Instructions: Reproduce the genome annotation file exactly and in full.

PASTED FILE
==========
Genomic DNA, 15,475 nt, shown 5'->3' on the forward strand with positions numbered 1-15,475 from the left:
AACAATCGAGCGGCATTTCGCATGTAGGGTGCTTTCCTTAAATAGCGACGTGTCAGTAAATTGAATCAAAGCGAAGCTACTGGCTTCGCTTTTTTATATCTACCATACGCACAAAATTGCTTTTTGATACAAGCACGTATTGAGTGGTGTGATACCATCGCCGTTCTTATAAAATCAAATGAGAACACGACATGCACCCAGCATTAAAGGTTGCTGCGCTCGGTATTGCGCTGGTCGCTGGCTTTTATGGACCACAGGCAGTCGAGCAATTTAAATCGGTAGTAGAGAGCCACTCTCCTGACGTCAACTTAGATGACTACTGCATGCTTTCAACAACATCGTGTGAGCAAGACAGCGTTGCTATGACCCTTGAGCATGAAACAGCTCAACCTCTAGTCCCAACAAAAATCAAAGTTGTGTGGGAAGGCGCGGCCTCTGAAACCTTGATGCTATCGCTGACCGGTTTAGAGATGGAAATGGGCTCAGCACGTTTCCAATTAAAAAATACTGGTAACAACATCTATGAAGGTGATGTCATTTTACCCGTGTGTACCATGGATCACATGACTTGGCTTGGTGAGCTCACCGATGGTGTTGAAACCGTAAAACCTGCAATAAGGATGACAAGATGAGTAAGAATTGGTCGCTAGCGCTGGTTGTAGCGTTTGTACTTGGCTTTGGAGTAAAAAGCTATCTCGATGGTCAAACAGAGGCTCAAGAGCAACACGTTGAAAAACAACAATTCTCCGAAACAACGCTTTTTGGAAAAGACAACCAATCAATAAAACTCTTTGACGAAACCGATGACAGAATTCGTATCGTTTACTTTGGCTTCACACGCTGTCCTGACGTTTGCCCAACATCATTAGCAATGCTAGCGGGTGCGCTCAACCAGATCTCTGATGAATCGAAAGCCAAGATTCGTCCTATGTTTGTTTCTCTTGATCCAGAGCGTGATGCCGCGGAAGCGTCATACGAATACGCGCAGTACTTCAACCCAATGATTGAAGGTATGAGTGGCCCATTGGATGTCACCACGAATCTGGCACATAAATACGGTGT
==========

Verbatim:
Genomic DNA, 15,475 nt, shown 5'->3' on the forward strand with positions numbered 1-15,475 from the left:
AACAATCGAGCGGCATTTCGCATGTAGGGTGCTTTCCTTAAATAGCGACGTGTCAGTAAATTGAATCAAAGCGAAGCTACTGGCTTCGCTTTTTTATATCTACCATACGCACAAAATTGCTTTTTGATACAAGCACGTATTGAGTGGTGTGATACCATCGCCGTTCTTATAAAATCAAATGAGAACACGACATGCACCCAGCATTAAAGGTTGCTGCGCTCGGTATTGCGCTGGTCGCTGGCTTTTATGGACCACAGGCAGTCGAGCAATTTAAATCGGTAGTAGAGAGCCACTCTCCTGACGTCAACTTAGATGACTACTGCATGCTTTCAACAACATCGTGTGAGCAAGACAGCGTTGCTATGACCCTTGAGCATGAAACAGCTCAACCTCTAGTCCCAACAAAAATCAAAGTTGTGTGGGAAGGCGCGGCCTCTGAAACCTTGATGCTATCGCTGACCGGTTTAGAGATGGAAATGGGCTCAGCACGTTTCCAATTAAAAAATACTGGTAACAACATCTATGAAGGTGATGTCATTTTACCCGTGTGTACCATGGATCACATGACTTGGCTTGGTGAGCTCACCGATGGTGTTGAAACCGTAAAACCTGCAATAAGGATGACAAGATGAGTAAGAATTGGTCGCTAGCGCTGGTTGTAGCGTTTGTACTTGGCTTTGGAGTAAAAAGCTATCTCGATGGTCAAACAGAGGCTCAAGAGCAACACGTTGAAAAACAACAATTCTCCGAAACAACGCTTTTTGGAAAAGACAACCAATCAATAAAACTCTTTGACGAAACCGATGACAGAATTCGTATCGTTTACTTTGGCTTCACACGCTGTCCTGACGTTTGCCCAACATCATTAGCAATGCTAGCGGGTGCGCTCAACCAGATCTCTGATGAATCGAAAGCCAAGATTCGTCCTATGTTTGTTTCTCTTGATCCAGAGCGTGATGCCGCGGAAGCGTCATACGAATACGCGCAGTACTTCAACCCAATGATTGAAGGTATGAGTGGCCCATTGGATGTCACCACGAATCTGGCACATAAATACGGTGT